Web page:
In the past few days I’ve stumbled upon two articles on how to hire people, both depicting a different point of view. It’s an interesting topic and actually a quite hard one; I’m not surprised companies are struggling with it lately.

The first article detailed the selection process for a content curator position. The author got a vast amount of applications and did his best to filter most of them. He wanted only a handful of people for phase two, so that he needed to come up with criteria that is both effective and logical.

The second post was about technical interviewing. Most companies want the absolute best people to empower their businesses, so they reject most of the applicants. The main motivator is to rather reject a good candidate than to hire a bad one. In practice, some big companies rejected people who later found great and lasting startups.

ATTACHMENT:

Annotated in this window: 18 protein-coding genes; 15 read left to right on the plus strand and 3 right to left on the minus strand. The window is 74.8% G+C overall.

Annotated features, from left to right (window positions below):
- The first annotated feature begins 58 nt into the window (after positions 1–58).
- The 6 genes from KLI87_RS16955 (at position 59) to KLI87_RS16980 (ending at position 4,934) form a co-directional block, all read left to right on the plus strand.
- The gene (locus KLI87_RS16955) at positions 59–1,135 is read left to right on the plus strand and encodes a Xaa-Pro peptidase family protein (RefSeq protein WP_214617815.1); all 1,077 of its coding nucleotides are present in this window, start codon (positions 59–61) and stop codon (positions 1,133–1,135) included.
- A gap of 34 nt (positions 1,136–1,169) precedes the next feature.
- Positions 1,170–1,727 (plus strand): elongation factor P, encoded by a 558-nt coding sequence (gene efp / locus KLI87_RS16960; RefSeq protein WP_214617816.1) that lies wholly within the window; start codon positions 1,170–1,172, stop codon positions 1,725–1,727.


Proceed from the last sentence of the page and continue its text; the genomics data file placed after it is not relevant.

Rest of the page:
I have some personal experiences with hiring too. I wanted some help with my freelancing business, so I posted two advertisements. The answers were mixed. I got to know some very talented people, some of them already had their own business running. I worked with some of them, both the established ones and the starters.

As for the starters, most people turned out to be a no-fit for my business. There were some small works I could delegate, but I still did the majority of the work; we soon parted company.

Finding good people is a difficult challenge. The second post proposes a solution: employ the aspiring people as contractors for a few months and see if they fit. Pay them well, but regard this as an extended interview process. If they fit, you win an employee; if not, you don’t need to go through the process of firing them.

On another post I saw a similar advice. Give candidates a weekend project and have them present their solution to the team. And also pay them a fair price for their effort. Paying is actually important; people tend to consider a work serious if they get something in return.

The one thing I would add is a simple FizzBuzz-like test. It’s a trivial challenge that filters out people who have never written any code. For a developer position, it should be a bare minimum.

Hiring people is hard. Finding good team members is an essential task for staying in business. And the traditional methods are failing to provide results; companies need to innovate in this domain too.